BC Tips on brushing kids' teeth
The toothpaste art had been an accidental discovery (Image for illustrative purposes) Image Credit: Shutterstock

We are a small family sharing a roof, meals, laughs, arguments and some common physical traits, yet we see the same things differently.

For instance, consider a table in the living room beside the balcony where a thin film of dust is growing thicker by the day — the husband sees a table, I see dust, my son sees a barrier between the balcony and him and Little Princess sees a canvas that is waiting for her index finger to be transformed into a piece of art.

You get the drift.

On a recent day when I poked my head into the children’s bathroom after they left to school post a weekend to make a scrutiny and check if they were in need of a piece of my mind on my perspective of cleanliness, I noticed a tile above the sink smeared in toothpaste in what I thought were ugly patterns in circles and waves.

Further inspection of the otherwise clean bathroom revealed the ceiling above the shower stall patterned with tiny chunks of white and an empty soap dish.

With Sid, who can compete with instant noodles in the task of getting ready, it was not difficult to figure out the little culprit who was capable of this and who saw beauty in what I called messy and what the husband and son would not see at all.

The mess was cleaned, ceiling cleared, soap dish refilled and the incident forgotten.

The problem continued

The following Monday to my utter disbelief, my inspection once again revealed toothpaste art, ceiling patterns and a blob of soap drowning in the soap dish. The problem needed to be addressed.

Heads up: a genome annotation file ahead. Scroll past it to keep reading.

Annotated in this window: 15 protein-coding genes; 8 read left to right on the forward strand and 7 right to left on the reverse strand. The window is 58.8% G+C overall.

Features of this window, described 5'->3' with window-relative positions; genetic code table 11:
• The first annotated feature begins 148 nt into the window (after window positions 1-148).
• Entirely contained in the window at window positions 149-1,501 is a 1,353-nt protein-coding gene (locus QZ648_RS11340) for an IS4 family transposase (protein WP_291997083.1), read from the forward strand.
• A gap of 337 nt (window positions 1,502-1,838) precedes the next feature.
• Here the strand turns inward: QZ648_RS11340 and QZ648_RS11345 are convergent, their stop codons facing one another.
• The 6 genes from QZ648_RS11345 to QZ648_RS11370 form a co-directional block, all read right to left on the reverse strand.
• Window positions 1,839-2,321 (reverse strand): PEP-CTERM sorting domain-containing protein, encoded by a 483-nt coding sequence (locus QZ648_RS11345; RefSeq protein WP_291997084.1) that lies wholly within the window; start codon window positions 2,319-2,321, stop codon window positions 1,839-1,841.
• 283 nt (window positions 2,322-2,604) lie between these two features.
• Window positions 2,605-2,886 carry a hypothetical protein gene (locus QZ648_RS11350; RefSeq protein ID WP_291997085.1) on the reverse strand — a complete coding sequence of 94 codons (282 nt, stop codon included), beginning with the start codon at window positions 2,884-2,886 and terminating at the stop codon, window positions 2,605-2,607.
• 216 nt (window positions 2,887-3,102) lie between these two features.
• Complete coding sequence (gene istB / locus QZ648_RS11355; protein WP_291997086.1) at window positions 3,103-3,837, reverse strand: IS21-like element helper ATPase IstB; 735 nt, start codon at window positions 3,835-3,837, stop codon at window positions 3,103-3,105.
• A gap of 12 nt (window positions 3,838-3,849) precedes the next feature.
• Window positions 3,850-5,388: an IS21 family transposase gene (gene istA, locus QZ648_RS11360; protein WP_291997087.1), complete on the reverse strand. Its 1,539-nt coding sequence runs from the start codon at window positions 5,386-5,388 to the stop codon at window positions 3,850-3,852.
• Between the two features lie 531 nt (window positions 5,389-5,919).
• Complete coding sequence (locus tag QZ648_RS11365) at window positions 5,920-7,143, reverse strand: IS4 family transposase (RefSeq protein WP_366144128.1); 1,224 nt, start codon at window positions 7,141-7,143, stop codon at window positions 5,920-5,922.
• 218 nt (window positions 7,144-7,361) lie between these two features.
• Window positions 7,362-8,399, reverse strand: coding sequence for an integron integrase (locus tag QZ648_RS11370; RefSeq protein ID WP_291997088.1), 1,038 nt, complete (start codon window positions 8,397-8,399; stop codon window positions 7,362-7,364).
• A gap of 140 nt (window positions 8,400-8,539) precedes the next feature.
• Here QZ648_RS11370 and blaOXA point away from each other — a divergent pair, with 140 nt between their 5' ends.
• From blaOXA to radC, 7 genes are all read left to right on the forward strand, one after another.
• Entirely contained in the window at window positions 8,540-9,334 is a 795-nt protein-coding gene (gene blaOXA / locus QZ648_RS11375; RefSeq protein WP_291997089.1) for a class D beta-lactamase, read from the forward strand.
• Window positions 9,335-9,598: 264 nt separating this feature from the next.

On a whim, I opened her cupboard with a Lego-framed — ‘Do Not Disturb’ scribbled in red. A water bottle with a Lego boat tied afloat on disgustingly-white gooey water, a Lego-box that revealed coins that had mysteriously disappeared from the coin box, a Lego-food dispenser — her latest — that still held bits of stale food among other bizarre creations.

That evening the problem was addressed, not angrily, but in curious wonder. My question caught her off guard. She smiled, searching my face suspiciously before launching into an animated explanation.

The toothpaste art had been an accidental discovery when she noticed that the toothpaste cap stuck to the tile creating little circles, a little more paste got it to stick better, the waves were a result of her many tries. The soap experiment was astounding (read shocking).

Bits of soap collected from repeatedly scraping out of a damp bar with fingernails and soaked in ‘just the right amount of water’ and thrown upwards caused it to stick to the false ceiling. And the gooey water that the Lego boat floated on was water mixed with glue.

“Did you know? Soap can stick when mixed with water and toothpaste can be used to stick the teeny cap on tiles, even without water. And is it not sad that water does not let us stick the boat onto the side of plastic, just turns the water white,” she exclaimed.

A very patient parent

The secret behind Einstein’s inventions and theories must have been curiosity, an intelligent mind and a very patient parent.

Didn’t Newton’s Mom worry about the bump in his head after the apple fell than his discovery of gravity?

Didn’t Archimedes’ wife complain about messy bathrooms during his experiments on water displacement?

Little Princess’s experiments were no great discoveries but those born from curiosity, thought and questions that made the ordinary world around her extraordinary. I let her be with a warning to be careful and learn to clean up after.

“I now know that lots of salt causes us to drink lots of water, enough to make you throw up, that’s why I threw up yesterday,” she finished.

I stared in disbelief. My parenting, perspective and patience were being put to the test.

— Pranitha Menon is a freelance writer based in Dubai. Twitter: @MenonPranitha